Transitioning from two incomes to one can bring up a range of emotions for any family. On one hand, you may feel excited about having more family time—and a slightly less hectic schedule. But on the other hand, you are probably stressed about your finances and worried about what might happen if you choose to return to work in the future.
Whether the change was planned because of a new baby or unexpected due to a job loss, careful planning can make the transition to one income easier and less stressful.
1. Build a "before" + "after" budget
Far too many of us don't have a clear idea how much income we need to support our lifestyle. Losing one income changes the balance between spending and expenses, and it's all too easy to find yourself overspending and even taking on debt without making adjustments to your expenses.
Review your credit cards and bank statements and build a budget based on your last few months of spending. You can use a spreadsheet or online tools and apps, like Mint, that connect to your accounts and make automate budgeting. Once you have an idea how much you're spending in different categories, deduct your second income to see how much you'll have to cut to not be in the red.
Start with your fixed monthly bills (car payment, utilities, cell phone). Maybe your family get by with only one car, which would also reduce your insurance and maintenance costs. Or you might reduce the data package on your cell phone or cancel unused subscriptions. Cutting these fixed bills might require more planning and phone calls upfront, but it can help you reduce your costs significantly without a major change to your lifestyle.
2. Find a budgeting system that works for you
You'll want to be extra careful with spending during the first few months as you adjust to your new financial life, which makes it an ideal time to find a budgeting system that will work for you in the long term.
The goal is to find a tool that helps you track all of your expenses in detail. It might be a personal finance app or a spreadsheet template you update online. For some people, what works best is to pay every expense that's not a bill using a set amount of cash that you withdraw each month, or a debit card with a specific limit.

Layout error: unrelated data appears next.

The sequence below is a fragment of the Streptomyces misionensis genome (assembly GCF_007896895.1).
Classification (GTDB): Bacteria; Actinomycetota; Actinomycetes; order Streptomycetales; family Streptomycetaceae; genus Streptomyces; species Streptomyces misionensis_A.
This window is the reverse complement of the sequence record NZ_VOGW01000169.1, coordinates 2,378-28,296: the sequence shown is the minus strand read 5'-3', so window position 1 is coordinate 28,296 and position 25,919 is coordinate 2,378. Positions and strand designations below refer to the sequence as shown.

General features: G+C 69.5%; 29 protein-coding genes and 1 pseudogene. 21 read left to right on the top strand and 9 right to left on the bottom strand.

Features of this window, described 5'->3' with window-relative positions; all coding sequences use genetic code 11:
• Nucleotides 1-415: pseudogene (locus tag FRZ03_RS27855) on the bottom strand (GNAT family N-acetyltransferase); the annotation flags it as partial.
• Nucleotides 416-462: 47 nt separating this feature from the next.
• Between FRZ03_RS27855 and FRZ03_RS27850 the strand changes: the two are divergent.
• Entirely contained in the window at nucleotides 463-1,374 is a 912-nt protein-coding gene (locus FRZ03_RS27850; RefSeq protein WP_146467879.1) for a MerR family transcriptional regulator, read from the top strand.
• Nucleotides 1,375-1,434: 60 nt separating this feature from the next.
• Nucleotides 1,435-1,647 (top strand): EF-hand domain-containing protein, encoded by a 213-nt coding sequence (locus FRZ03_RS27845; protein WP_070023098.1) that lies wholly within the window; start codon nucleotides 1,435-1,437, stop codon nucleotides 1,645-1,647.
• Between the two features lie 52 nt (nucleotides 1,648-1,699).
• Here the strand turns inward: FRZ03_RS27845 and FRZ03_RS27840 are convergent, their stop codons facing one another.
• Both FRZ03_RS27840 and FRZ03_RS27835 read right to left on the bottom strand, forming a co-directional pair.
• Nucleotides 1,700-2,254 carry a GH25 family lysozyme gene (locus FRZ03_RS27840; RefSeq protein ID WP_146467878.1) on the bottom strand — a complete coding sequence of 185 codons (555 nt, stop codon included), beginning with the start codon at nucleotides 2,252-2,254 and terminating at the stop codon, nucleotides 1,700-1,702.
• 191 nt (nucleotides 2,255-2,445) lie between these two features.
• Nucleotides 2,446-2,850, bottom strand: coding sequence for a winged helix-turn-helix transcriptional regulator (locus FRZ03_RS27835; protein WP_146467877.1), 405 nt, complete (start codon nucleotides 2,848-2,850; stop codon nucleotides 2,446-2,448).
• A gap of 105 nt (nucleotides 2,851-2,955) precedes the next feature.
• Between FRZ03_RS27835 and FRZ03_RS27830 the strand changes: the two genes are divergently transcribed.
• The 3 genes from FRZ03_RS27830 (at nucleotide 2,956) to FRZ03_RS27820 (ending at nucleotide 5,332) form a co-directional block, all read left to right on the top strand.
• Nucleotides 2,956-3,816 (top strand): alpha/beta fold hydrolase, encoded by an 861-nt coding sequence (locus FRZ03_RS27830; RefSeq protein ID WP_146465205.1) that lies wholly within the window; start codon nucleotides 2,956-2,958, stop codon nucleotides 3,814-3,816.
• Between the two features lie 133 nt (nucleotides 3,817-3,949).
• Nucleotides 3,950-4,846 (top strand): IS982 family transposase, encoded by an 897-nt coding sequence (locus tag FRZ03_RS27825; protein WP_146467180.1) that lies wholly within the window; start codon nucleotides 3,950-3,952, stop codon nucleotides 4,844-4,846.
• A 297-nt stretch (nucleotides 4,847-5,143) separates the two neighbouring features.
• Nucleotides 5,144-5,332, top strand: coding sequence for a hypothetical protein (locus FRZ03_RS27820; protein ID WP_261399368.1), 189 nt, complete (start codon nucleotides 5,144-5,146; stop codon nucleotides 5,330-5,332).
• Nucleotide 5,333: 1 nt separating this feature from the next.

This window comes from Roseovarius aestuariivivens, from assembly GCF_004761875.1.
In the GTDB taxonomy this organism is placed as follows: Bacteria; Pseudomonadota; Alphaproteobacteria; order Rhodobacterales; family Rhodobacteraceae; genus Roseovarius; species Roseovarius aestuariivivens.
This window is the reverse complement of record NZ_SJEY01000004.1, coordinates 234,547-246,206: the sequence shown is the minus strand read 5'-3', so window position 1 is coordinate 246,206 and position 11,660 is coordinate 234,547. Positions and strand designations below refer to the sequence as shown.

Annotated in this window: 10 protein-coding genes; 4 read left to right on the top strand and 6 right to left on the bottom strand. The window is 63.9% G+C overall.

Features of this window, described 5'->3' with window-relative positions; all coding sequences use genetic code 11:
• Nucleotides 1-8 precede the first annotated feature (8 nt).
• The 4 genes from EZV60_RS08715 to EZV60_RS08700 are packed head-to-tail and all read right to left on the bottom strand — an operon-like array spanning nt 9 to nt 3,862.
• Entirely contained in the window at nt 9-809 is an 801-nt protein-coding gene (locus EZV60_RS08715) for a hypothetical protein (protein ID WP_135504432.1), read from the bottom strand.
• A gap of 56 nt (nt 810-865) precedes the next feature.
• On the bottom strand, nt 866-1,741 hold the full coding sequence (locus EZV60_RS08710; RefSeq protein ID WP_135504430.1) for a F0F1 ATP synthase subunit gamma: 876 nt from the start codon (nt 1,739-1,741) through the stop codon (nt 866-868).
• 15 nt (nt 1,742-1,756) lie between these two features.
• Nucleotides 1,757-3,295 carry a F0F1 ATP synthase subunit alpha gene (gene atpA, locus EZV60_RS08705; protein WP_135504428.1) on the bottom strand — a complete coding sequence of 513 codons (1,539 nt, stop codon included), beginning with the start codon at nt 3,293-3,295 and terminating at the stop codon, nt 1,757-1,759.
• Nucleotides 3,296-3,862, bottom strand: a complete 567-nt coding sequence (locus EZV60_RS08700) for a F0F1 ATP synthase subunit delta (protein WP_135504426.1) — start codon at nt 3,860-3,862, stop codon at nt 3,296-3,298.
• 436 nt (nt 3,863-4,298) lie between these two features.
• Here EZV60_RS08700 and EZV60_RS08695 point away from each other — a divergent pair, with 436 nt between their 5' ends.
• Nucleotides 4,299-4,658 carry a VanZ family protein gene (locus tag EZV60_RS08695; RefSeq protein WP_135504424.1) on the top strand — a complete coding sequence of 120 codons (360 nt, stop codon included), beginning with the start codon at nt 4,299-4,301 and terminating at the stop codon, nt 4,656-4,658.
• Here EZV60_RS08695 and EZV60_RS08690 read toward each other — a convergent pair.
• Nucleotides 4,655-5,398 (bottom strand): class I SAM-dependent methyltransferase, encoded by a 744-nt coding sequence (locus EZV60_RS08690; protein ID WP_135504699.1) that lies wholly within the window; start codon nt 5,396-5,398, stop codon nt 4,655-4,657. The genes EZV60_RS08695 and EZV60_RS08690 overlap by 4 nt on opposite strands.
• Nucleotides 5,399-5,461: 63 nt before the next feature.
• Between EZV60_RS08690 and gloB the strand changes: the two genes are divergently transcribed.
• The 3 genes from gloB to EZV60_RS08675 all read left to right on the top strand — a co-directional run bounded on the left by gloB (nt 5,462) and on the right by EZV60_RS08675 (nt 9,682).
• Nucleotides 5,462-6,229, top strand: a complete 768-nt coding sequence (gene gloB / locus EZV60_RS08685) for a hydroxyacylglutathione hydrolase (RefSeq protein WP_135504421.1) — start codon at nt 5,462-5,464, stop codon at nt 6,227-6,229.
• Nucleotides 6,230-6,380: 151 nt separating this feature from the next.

Your budget will be key to transitioning your family to one income so take some time to develop a system that you understand and feel motivated to use.
3. Review your insurance coverage + other employer benefits
Your employer usually provides more than a paycheck, and you'll want to make sure that your family is protected by every employer benefit for which you may be eligible. Review your coverage and make sure that the working partner will be able to include the family on their employer's insurance plan.
You'll also want to think about life insurance coverage. Imagine how your family would cope without the stay at home parent. Would your partner need to pay for full-time day care? Life insurance can help cover those costs. There are affordable term-life options that can protect your family without hurting your budget.
4. Look for a side hustle
If you've reviewed your budget and the numbers are just too tight with one income, consider looking for a side gig that allows you to earn money from home. Given the current state of the world, there is no shortage of jobs that can be done from any location. You could consider working as a virtual assistant, turning a talent or skill into a side gig or even selling items you don't need anymore on consignment. Just keep in mind the tax considerations if you do contract work as you may want to discuss this with an accountant or financial advisor.
5. Review your retirement + other savings goals
Your monthly budget isn't the only thing that will be impacted by your change in income. You'll also want to review your retirement and other long-term financial goals such as saving for college. While it might be difficult to imagine saving extra while your income is reduced, you could commit to increasing your savings with your next raise or saving a portion of whatever extra income you're able to bring in by working from home. You could consider starting a spousal IRA for the partner that will be at home. You may also want to work with a financial planner to make a clear plan for your future.